rVYBWe /spea】k 】to【 s/oci\al \anthropologist Mathilde Hojr【up】 Autzen abou/t how a Dani/s】h fishing c【ommu/nity】/ is now t【hriving a【fter ne【arly bei\n【g\ wiped out by f/ishing /quotas】.【Share this articleCo】py/paste the article video embed link below:Co\pyShareTw\eetSha【\resendShareT】w】eetS【haresendMoreHideSha【/reSendShar/eShareShareSendShare/ShareYou might also like 【 \ / 【 Depleted fish sto【cks can’t wait. The】 E】U and Norway need to commi【t t【o ending overfishi【ng now ǀ V/ie/w 】 【 】 【 \ Activist/s are rais【in\g funds to sav】e【 Danish wooden boats / / //More aboutF\i/sheryEnvironmen/tal【/【 protectionDenmar/k 】 \ / Most\ viewed 【 \ 】 // 】/ What influence on cl\ima\te 【】is the /c\orona/virus lockdown r/eally having? \ \【 The new AI system safeguard\ing premature babies from i】nfecti\o【n \ 【 【 】 Messenger RNA: the m】olecule that may teach our bodies to beat cancer / 】 \ Apple and Google say they'll wo/rk together to trace sp【read of coronavirus via sm【ar\tphones 【 【 】 】 How EU funding is 【chan】g】ing the f】【ac【e【 of Latvi】an i【nnovation\ 【 】 Browse today's t/agsk7PS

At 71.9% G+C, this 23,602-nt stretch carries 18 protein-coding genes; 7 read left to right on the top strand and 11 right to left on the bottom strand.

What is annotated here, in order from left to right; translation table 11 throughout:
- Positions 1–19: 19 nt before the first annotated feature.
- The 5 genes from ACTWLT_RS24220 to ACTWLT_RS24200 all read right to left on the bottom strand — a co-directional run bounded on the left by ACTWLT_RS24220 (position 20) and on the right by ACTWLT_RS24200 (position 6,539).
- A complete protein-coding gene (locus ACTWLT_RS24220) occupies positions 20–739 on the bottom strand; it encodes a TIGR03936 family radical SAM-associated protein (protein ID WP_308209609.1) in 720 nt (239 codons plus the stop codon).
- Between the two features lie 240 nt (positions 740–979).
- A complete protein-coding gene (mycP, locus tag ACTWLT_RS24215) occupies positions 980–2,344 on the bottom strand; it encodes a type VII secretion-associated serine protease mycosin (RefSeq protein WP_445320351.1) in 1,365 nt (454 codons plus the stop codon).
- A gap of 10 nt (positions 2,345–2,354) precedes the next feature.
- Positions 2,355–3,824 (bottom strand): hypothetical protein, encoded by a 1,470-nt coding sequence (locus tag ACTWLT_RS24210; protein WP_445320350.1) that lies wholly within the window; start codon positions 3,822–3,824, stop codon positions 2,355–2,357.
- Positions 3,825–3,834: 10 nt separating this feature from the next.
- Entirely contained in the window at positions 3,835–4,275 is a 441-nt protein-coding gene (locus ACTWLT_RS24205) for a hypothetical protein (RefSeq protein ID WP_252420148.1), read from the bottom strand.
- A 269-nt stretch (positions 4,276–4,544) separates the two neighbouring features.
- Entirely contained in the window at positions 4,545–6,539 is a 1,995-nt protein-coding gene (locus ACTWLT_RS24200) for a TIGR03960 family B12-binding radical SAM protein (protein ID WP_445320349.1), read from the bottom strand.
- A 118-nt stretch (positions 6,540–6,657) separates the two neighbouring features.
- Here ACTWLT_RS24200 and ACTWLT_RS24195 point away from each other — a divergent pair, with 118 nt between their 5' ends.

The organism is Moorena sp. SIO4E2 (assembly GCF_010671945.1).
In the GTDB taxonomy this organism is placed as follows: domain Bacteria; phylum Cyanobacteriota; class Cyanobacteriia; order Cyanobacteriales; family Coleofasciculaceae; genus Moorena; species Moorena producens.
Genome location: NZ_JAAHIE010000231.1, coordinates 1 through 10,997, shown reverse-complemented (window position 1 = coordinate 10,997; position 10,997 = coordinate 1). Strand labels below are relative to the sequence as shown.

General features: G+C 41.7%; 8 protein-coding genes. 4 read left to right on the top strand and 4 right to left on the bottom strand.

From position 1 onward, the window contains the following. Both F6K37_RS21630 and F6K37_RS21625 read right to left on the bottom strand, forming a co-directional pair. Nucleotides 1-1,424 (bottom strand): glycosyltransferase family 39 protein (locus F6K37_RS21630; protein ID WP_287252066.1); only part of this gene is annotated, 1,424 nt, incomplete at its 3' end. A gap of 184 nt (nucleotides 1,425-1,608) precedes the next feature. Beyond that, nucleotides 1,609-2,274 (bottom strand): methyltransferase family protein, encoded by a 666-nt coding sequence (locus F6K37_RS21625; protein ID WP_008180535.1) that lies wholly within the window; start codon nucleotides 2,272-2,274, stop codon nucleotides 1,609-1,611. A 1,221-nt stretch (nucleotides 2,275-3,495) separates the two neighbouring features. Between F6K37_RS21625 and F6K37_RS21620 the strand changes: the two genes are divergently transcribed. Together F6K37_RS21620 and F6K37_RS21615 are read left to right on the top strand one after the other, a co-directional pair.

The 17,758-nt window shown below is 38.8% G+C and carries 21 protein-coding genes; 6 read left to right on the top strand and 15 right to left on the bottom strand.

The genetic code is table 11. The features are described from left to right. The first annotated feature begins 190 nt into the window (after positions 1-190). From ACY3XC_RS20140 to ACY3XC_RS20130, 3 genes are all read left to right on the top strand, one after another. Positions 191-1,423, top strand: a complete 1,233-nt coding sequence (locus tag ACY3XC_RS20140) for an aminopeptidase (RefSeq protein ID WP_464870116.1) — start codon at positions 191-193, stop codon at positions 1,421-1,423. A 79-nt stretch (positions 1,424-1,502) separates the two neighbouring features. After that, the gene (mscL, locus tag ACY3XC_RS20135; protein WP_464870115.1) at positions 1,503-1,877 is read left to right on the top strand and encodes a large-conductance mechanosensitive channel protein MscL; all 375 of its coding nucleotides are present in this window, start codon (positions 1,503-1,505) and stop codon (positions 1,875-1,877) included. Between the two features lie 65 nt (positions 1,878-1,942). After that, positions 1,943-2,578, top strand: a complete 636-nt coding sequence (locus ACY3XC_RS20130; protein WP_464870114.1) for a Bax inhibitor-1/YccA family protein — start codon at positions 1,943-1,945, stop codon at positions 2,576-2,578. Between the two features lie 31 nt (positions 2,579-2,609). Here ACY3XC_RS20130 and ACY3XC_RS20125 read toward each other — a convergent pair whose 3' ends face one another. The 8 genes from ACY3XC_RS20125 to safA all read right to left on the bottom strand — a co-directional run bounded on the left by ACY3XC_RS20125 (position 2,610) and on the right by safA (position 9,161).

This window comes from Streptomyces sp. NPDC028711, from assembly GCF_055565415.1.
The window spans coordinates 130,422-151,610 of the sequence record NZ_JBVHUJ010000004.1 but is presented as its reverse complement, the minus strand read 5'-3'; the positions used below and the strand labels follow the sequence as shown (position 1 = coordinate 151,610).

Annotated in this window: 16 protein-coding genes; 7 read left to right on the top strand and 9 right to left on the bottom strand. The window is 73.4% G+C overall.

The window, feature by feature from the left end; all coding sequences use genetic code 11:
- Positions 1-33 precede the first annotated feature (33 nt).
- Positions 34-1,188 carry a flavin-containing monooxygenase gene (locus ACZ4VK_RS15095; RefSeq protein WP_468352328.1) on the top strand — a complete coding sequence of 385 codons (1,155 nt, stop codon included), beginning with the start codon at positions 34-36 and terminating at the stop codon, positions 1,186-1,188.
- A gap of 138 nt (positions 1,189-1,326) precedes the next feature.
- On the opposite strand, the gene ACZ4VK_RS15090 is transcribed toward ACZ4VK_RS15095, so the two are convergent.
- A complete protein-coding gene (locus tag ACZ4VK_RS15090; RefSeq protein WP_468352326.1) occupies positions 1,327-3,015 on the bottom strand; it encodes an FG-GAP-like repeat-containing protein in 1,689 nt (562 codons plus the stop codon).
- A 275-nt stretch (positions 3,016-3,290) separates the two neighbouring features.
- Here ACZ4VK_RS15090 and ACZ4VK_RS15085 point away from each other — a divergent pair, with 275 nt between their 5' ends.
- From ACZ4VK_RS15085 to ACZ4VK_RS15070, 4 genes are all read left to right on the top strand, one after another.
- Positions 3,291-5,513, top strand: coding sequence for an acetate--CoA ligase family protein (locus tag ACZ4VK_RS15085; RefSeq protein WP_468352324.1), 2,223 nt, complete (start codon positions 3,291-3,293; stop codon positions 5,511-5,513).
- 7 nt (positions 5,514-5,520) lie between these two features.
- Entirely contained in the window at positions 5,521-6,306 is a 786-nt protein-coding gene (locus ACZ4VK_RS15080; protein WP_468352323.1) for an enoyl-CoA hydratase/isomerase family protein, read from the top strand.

aZWHIt 】is one of the most popula/r destinations for /tourists and one of the most famous islands in the world but its 70,Creating music f【rom garbage0 inhabit\ants l】ive under the real threat of a pos/sible earthquake or a vol】canic eruption &md【ash; with【 no \evacuation plan【 set up.Ischia 】is on\【e of the pearls of the N\e【apolitan archipelag】o.\ Lar\ger th】【an Capri】 a/n\d Pr】ocida, 】its tourism has d【eveloped thanks to its morphological peculiarities and its volc\anic o/rigin【s. Even\ i】n winte\【r, the /elderly【 savour thermal treatments while younger and 】adventurous visitors take delight in climbing Mount Epome\o — Is【chia's peak that/ rises on /the【 slopes of 】an a【ctive s\ubmarin\e volcano whose last eruptio【【n da】\tes back to 1302.Walking aroun【d the si【x towns scattered a【roun【d the /islan/d, it \is impossible 【\not t/o no\tice// the sma\ll clouds of white smoke rising from t/he/ ground, emanating fro【m fumaroles o/r cracks in the earth th】at emi【【\ts off st】eam】 a\nd gas."Ischia is a volcanic island/, /the po】rt itself is o/n an ancient crater" explains Francesca Bianco】, director of the Nap】les Sectio【n of 【t】】he National Institute of Geophysics \and Volcano【logy's】 Vesuvius 【Observatory. The INGV【 moni【/tors vari\a】tio】ns in the param/eters \of control in the Neapolit】an volcanic distric\t, /an area that includes V/esuvius, Ischia and the Phlegraean 】Fields."At the m【oment \we are not 【recording an active volcanic dy【namic for \Ischia —\ I mea】n 【that the volcano is activ】e \but there are /no ano【malies. Instead,/ we are wit\ne\ssing a phase of lifting \an\d we\ have raised the alert l【evel【 for the Campi Flegrei," she\ added.'We live on fire'The underwater vol【can】o /is t】herefore 【no\t the imme\diate concern of researchers but I】sch【ia mu/st still face the threats of seismic mov】ements indirectly linked /【to its presence.I【n August 2017, the island was【 hit /b】y /【an /earthquake t【h【【at killed two people, injured more than 40 others, and destroyed man【y hous】es."We cannot】 predict earthquakes but \w】e know the seismi【c his】to/ry【 of the i\sland," Bianco continued. "The 2017 event i】s not\ linked to m【agm\/a【tic phenomena but we kno/w that, due】 to the presenc\e of the volcano, a】/nd its w/eigh\t, the isl】and is low\e/r【ing causing fr/act\ures. It is obviou/s that v】olcanic dynamics increase the seismic risk 】of【 Isc/】hia."The earthquake al/so highlighted just how difficult it can be to ma\na/ge an emerg\ency on the island. That ni\ght ab】out 20,000 people 【&mda/sh; l/ocals a【nd tourist【s &mdas\h; came to the\ port 【to be ev】a】cuat【ed but there we【re not enough ferries.Neverthe【less, th\e Ischitans do no【t seem to \worry t【oo m\uc\h a】【nd\ f】ace the/ risk 】with a t/ouch of typic\ally Ne【apol】ita\】n fatalism."We literally l/i/ve on f】ire, we p【ut ourselves in the hands of the Eternal Father, what/ 【else shoul【d we do?" an elderly gentleman, wh】o /sells cheeses and mozzarella on the roadside/, s/aid."You see,【 we 】are surrounded by the 【sea, 【where shoul】d we go? If there is an】】 eruption we die on t\he island or at sea, it\ is impo】ssib】le to 】leave he\re qui\ck/ly," a【nother inha【bitant said.'No integrated plan/'Fabio Matter\a, from the local Ci/vil \Pr\ote【ction, told Euro【news \that "there is no i\ntegrated plan【 on the is//land】 fo/r erup\t/ions and【 earthquak\es," despite【 the fact /that "th/e 2017 /】shoc/k ca【u\ght】 us comp\letely un【prep\are/d【.\""There is no in】/tegrated plan of the islan】d for】 eruptio】ns and earthquakes. 【The shock of 201】7 has caught us 】completely unprepared," explains 【Fabio Mat\ter【a of t】he local Civ】il Protection, while 】he\ sh【】ow\s me the small opera/ting r\oo【m 】o/bta【ined in an a/ncient therma/l centre used for ot【her functions/."Th/e Campania】 region has recently【 issued a tender for the municipalities to finance 】evacuation plans. Now 】every singl\/【e【 muni/】c【ipality should work out its /own plan,"\ he】 sa\】id, labelling it "nonsense""If t】he/re is 【a disaster i】t will involve the 【whole island and/ the/ strategy 【shou【ld be common," he concluded.Fran\cesco Emilio Borreli】, regional councillor for the/ Green party has 【been critica\l of the lack o】】f pre\paredness for years."】The 【three a\reas obs【erv】ed by【 the /INGV 】a】r\e【 very urbanised,"\ h】e flagged. "Vesuvius inv/olv【es】 700,000 people, there i】s\ an evacuation plan but the exercis】es】 are no】 longer carried【【 \out.】""In Pozzu/ol】】i (Campi Fle/gr/ei) they have created an ev】acuation plan and h\a/ve begun to 】do/ some test【s but we ar【e v】ery f【ar from the possib【ility of actuall\y saving 500,000 people. In/ Ischia/ there app】e/ars to be 】little interest from anyon【e,/ perhaps t/hey think\ tha\t\ it is impos/sible to save i/ts【】 inhabitants,/" /he went 】on.Men \vs naturePhe【nomena such as 【/ear/thquakes and volc/a【/nic eru/p】tions are often 【\unpredictable and dep\e】/nd on nature but some \of the serious consequenc\e】\s of the earth/quake \of 2017 can be attributed exclusiv\ely to human action.T【he volc/an【i\c areas/ of the Neapo【lit】an territory have face】d w/\ild urbanisatio】n over th/e years with administra/tio\ns that rarely managed to opp\ose buildi/ng sp\eculation.Vesuvius, Campi F/leg\r】ei and 】Ischi\a are home to over 1%】 of the Ital/ian\ popula【tion, exposed\ 】【to pos\sibl】e cat/astrophic ev\e/nts \without the p\ossibility of ra【pid eva】cuation.A well-known risk that did no/t prevent the pop】\ula】ti【on of Is/chia from 【growing ex/ponentially from 23,511 inhabita【nts in\ /1861 /t/o 34,201 in 196/1, and 64,031 in 2016.Over the /l】ast 】50 years】, urbanised areas on/ the】】 island ha】ve g/rown from 9% of the 【/whole/ territory \to 30%, a figure thr【ee times highe\r \than the nation【al average,\ accordi【ng t/o researc/h【ers from the U【niversity of L'Aqui\la.\/【 Ev【en \tourism【, after a brief decline following the e\arthquake, is g【rowin/【g ag【ain, with over 3 mill】ion ann\u/al visitor】s."There【 are\ d\oze\ns of magnit【ud\e 4 earthquakes i】n Italy. The one in Ischia o】f 2017 is the onl/y one /I ca\n \remember havi【ng caused s】im【ilar damages\ \",【 Bianco explained. "The damag【e of this pheno【menon, in th】is\ 【case/, is to be attributed 】more to \h/o/w men\【 have decided to/ build than 【to nature,"【 she con【cluded.'Single\ muni】cipality'For\ Bo/relli, the situation is】 【"rea/lly deadly"."We have a simila】r situation to】 Japan, we are talking about 【the are】a】 with the/ highest number of volcanoe/s in 】Italy and at the same time\ the mos】/t\ densely populated and highly 【urbanised, with th\e gr】eatest\ anthro【pic pressure and the highest /rate】 】of illegal activity," he stressed."The absen】ce of an evacu//a【tion pl\an for Ischia】 is explained by an irresponsibl/e policy. N【【ature is cyc\lic/\al, we\ know that we will f【ace other】 earthquakes, perhaps \an e/ruption, it may be/ in a ce\ntury, in a millennium. W\e should have a pol】i/cy that loo/ks to t\omorrow but it would be necessary 】】to pu【t admini【strations and citize】ns in f/ront of t/he fact that some areas must be co\mpletely evacuate【【d," he continued.【A fisherman told【 Euronew】s on the s\hore of t/he p】o\rt tha】t a/ single【 admin/is/tration should be c/reated to come u【p wi/th a single evac】】uatio/n 【plan /】for t】he whole island a/nd t\h】at the mayors o\f/ th【e six municipalities should, th】erefore, wo\rk together."I think that i\f they do\n't do it, n【ature will/ do what we can【't do: Epomeo will explod】e, ma/ke six lavas【 of fire and fi\nally】 make a single municipality," he said【.Share 】t\his articleS【hare\T/weet\Sha】re/send】Sha\re/Tweet\SharesendMoreHideShareSend/ShareSha【reShare/\SendS【har】eShareYou migh】【t also li】ke 】 \ 【 】 /Ita】lian【 brid/】ge【 colla】ps\es injuring only/ 】one\ as lockdown condit\ions red//uce traff】【ic 】 】 【 Ita/lian d【o/ctor treats/ corona】virus patients【】 at h【o/me 【 】 【 / / 【 【 】/ Baskets of【/ s\oli\da/r【ity lowered/ from Na\ples balconie\s amid】 coro/na\viru/s chaos 】 】】 \Mo【r【】【e aboutVolcano eruptionItalyEnvironmental prote\ctionEm/er//gency / 【Brow【se to】day s\ tagsDxyl